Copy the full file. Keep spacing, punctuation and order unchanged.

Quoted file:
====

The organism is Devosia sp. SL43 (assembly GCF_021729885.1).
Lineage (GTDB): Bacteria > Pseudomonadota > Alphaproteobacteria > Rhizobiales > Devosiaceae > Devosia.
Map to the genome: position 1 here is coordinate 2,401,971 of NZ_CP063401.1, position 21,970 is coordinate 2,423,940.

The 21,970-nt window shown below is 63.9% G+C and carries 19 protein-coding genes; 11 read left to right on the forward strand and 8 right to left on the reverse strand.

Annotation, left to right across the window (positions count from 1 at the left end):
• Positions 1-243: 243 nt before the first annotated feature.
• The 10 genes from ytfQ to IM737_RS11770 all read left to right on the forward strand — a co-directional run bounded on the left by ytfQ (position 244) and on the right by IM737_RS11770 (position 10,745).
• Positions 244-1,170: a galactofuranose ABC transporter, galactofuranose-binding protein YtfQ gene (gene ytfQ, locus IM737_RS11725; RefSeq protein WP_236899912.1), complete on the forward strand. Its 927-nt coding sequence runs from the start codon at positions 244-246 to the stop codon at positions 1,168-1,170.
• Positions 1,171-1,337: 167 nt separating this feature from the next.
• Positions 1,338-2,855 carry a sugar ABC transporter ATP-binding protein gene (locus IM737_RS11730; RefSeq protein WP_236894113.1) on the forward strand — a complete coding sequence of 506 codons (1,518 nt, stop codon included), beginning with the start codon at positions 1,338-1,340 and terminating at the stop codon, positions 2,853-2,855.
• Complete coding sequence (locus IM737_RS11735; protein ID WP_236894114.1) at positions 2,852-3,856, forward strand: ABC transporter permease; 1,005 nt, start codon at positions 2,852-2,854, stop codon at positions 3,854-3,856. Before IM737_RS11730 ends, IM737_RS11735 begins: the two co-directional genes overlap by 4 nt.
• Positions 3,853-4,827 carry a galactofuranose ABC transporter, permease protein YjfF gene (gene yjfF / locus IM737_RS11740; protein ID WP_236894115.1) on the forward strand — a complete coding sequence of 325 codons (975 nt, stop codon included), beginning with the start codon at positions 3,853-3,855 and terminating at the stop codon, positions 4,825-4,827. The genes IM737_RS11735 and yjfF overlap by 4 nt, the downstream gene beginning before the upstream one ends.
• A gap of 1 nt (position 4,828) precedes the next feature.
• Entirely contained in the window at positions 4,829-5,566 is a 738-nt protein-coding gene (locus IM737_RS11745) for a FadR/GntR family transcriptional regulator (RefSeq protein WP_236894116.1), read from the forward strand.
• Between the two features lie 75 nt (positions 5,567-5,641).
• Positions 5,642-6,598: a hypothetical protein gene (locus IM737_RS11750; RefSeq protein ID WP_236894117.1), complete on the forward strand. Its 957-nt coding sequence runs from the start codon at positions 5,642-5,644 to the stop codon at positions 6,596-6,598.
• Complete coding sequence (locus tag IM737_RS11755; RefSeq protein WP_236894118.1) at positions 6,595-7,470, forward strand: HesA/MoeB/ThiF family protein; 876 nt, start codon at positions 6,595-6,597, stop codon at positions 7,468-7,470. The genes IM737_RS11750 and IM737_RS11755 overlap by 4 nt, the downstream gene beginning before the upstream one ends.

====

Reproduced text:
The organism is Devosia sp. SL43 (assembly GCF_021729885.1).
Lineage (GTDB): Bacteria > Pseudomonadota > Alphaproteobacteria > Rhizobiales > Devosiaceae > Devosia.
Map to the genome: position 1 here is coordinate 2,401,971 of NZ_CP063401.1, position 21,970 is coordinate 2,423,940.

The 21,970-nt window shown below is 63.9% G+C and carries 19 protein-coding genes; 11 read left to right on the forward strand and 8 right to left on the reverse strand.

Annotation, left to right across the window (positions count from 1 at the left end):
• Positions 1-243: 243 nt before the first annotated feature.
• The 10 genes from ytfQ to IM737_RS11770 all read left to right on the forward strand — a co-directional run bounded on the left by ytfQ (position 244) and on the right by IM737_RS11770 (position 10,745).
• Positions 244-1,170: a galactofuranose ABC transporter, galactofuranose-binding protein YtfQ gene (gene ytfQ, locus IM737_RS11725; RefSeq protein WP_236899912.1), complete on the forward strand. Its 927-nt coding sequence runs from the start codon at positions 244-246 to the stop codon at positions 1,168-1,170.
• Positions 1,171-1,337: 167 nt separating this feature from the next.
• Positions 1,338-2,855 carry a sugar ABC transporter ATP-binding protein gene (locus IM737_RS11730; RefSeq protein WP_236894113.1) on the forward strand — a complete coding sequence of 506 codons (1,518 nt, stop codon included), beginning with the start codon at positions 1,338-1,340 and terminating at the stop codon, positions 2,853-2,855.
• Complete coding sequence (locus IM737_RS11735; protein ID WP_236894114.1) at positions 2,852-3,856, forward strand: ABC transporter permease; 1,005 nt, start codon at positions 2,852-2,854, stop codon at positions 3,854-3,856. Before IM737_RS11730 ends, IM737_RS11735 begins: the two co-directional genes overlap by 4 nt.
• Positions 3,853-4,827 carry a galactofuranose ABC transporter, permease protein YjfF gene (gene yjfF / locus IM737_RS11740; protein ID WP_236894115.1) on the forward strand — a complete coding sequence of 325 codons (975 nt, stop codon included), beginning with the start codon at positions 3,853-3,855 and terminating at the stop codon, positions 4,825-4,827. The genes IM737_RS11735 and yjfF overlap by 4 nt, the downstream gene beginning before the upstream one ends.
• A gap of 1 nt (position 4,828) precedes the next feature.
• Entirely contained in the window at positions 4,829-5,566 is a 738-nt protein-coding gene (locus IM737_RS11745) for a FadR/GntR family transcriptional regulator (RefSeq protein WP_236894116.1), read from the forward strand.
• Between the two features lie 75 nt (positions 5,567-5,641).
• Positions 5,642-6,598: a hypothetical protein gene (locus IM737_RS11750; RefSeq protein ID WP_236894117.1), complete on the forward strand. Its 957-nt coding sequence runs from the start codon at positions 5,642-5,644 to the stop codon at positions 6,596-6,598.
• Complete coding sequence (locus tag IM737_RS11755; RefSeq protein WP_236894118.1) at positions 6,595-7,470, forward strand: HesA/MoeB/ThiF family protein; 876 nt, start codon at positions 6,595-6,597, stop codon at positions 7,468-7,470. The genes IM737_RS11750 and IM737_RS11755 overlap by 4 nt, the downstream gene beginning before the upstream one ends.